Dry conditions affecting harvest sizes, foliage
The fall foliage and fruit and corn harvests are getting hammered by a lack of rain.
Leaves are already starting to lose their chlorophyll pigment.
On any street, the leaves are yellowing and falling off tree branches.
“It is hard to be optimistic for great fall coloration in the areas now under extreme drought because it has persisted for so long,” said Marc Abrams, professor of forest ecology and physiology at Penn State’s College of Agricultural Sciences.
In 16 counties, most of them in western Pennsylvania, the vaunted fall foliage display may disappoint leaf peepers with early coloration of trees, browning and leaf fall, Abrams said.
Sixteen counties are under a drought watch, declared by the state Drought Task Force and the Department of Environmental Protection.
These counties include: Armstrong, Blair, Butler, Cambria, Cameron, Centre, Clearfield, Clinton, Fayette, Huntingdon, Indiana, Juniata, McKean, Mifflin, Perry and Potter.
In Lycoming County, conditions are resulting in slowed plant growth of crops and that can spell trouble for farmers because of lower yield. Abnormally dry conditions also mean lingering water deficits and some pastures and farms may not fully recover for the year, the Drought Monitor said.
Historically speaking, the worst drought Lycoming County suffered was a total of 68 weeks. It went on from July 31, 2001 and ended Nov. 12, 2002, the Drought Monitor said.
The most intense period during the historical drought was the week of Aug. 20, 2002.
For those who like to view leaves turning colors, all is not lost, but indications are the trees will have early color and dropping leaves now will not be foliated in mid-October, or the normal peak color season, he said.
Nature plays tricks, as some of the more drought-tolerant trees, including oaks, do not produce the spendid colors, Abrams said.
Sadly, the sugar maple, which is one of the more famous trees for fall color, is a drought-sensative tree, he said.
North of Williamsport, the red maple is starting to become affected and lose leaves, Abrams said.
The cooler temperatures ahead trigger deciduous trees to stop producing the green chlorophyll, the pigment responsible for photosynthesis, Abrams said. That is the exchange of light energy changed by plants to chemicals as carbon dioxide is breathed out by humans and animals and oxygen is a by-product of plants. The green material breaks down and disappears, unmasking other leaf pigments.
These other pigments are called xanthophylls and carotenes, and created the yellow and oranges seen in hickory, sycamore, honey locust, birch, beech and certain maples, Abrams said.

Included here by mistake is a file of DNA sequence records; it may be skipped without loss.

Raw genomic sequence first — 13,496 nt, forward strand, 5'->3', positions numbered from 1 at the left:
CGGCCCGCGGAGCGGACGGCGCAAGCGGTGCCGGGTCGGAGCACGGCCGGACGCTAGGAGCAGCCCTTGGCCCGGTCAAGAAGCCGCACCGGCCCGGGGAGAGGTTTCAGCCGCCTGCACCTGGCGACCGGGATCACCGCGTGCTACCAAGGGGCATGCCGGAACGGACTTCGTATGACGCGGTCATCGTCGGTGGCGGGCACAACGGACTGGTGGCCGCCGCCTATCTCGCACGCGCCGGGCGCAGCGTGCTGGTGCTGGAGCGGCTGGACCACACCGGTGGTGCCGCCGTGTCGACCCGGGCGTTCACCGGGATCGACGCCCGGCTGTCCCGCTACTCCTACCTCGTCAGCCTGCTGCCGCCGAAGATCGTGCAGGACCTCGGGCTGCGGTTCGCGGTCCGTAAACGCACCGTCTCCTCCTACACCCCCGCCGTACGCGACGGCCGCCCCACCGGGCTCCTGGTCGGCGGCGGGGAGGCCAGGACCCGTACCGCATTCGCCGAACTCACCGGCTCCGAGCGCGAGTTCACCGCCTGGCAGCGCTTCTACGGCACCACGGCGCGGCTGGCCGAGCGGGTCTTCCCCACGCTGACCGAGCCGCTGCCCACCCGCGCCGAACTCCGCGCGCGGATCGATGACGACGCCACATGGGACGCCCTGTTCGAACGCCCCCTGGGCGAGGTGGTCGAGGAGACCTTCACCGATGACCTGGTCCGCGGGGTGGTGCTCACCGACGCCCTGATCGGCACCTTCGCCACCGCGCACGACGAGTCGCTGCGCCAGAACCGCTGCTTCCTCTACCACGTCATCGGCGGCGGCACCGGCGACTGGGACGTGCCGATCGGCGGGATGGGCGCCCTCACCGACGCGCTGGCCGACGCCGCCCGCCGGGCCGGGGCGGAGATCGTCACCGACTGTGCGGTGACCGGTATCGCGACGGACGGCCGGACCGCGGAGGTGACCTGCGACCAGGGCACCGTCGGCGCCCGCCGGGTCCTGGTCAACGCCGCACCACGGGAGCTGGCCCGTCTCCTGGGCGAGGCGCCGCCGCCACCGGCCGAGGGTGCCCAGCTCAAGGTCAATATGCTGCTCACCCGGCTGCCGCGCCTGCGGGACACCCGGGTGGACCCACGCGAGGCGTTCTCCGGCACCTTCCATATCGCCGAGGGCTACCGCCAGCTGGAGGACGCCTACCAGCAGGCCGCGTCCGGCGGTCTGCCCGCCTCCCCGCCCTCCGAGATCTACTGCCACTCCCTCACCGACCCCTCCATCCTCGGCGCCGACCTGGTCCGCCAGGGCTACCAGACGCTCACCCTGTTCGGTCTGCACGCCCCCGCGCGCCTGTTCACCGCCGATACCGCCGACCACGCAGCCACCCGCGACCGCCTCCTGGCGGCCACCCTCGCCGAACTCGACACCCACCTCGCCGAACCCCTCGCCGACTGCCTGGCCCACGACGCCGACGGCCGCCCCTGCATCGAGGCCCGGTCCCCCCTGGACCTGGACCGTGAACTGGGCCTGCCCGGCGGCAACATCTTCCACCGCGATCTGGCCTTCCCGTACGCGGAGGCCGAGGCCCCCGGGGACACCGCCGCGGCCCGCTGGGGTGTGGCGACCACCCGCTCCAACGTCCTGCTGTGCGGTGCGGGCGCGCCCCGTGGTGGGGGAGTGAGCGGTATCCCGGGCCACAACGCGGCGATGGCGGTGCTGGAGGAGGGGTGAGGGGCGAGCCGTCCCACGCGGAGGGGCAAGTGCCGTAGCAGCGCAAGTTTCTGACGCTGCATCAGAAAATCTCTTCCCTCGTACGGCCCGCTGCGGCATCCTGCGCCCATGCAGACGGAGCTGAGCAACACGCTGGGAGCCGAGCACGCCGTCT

After the chlorophyll production stops, trees product anthocyanin that create brilliant reds and purposed in maple, sassafras, sumac, blackgum and scarlet oak, he said.
Fruit and corn have been hit by the dryness of July and August, two area farmers said.
“It is the lightest crop I’ve every had,” said Ray Marshalek of Marshalek’s Fruit Farm, 1875 Quaker State Road just north of Montoursville off Route 87.
A spring freeze hit the buds and drought-like conditions have hindered the fruit size.
“The trees are stressed,” he said.
For apples rain is needed so the fruit will size and that translates into higher volume.
The peaches are out for sale, are juicy and sugary, but there is a concern about apples. The nectarines, cherries and plums were non-existent.
“Apples are coming but we’re still going to be down in size if we don’t get more rain,” Marshalek said.
The volume isn’t there after picking the first crop — ginger golds — which were down substantially, he said.
The lack of rainfall in July and August is going to affect overall yield, he said. “If you don’t get size, volume is less. You’d be surprise what half and inch or inch of rain regularly will do.”
But Marshalek said it’s a regional issue.
Fruit farmers such as him dealt not only with lack of rain at harvest but also late seasonal feezes affecting the buds.
What makes a nice sweet apple or peach is a lot of sunshine, and just enough rain to size the crop, he said.
At Snyder’s Sweet Corn on Route 87 close to the borough of Montoursville, the sweet corn crop turned out sweet and with smaller ears.
“The dry weather affected the size of the ear,” said Scott Snyder at the farm.
As for the flavor, the sun makes it sweet and rain makes it grow, he said.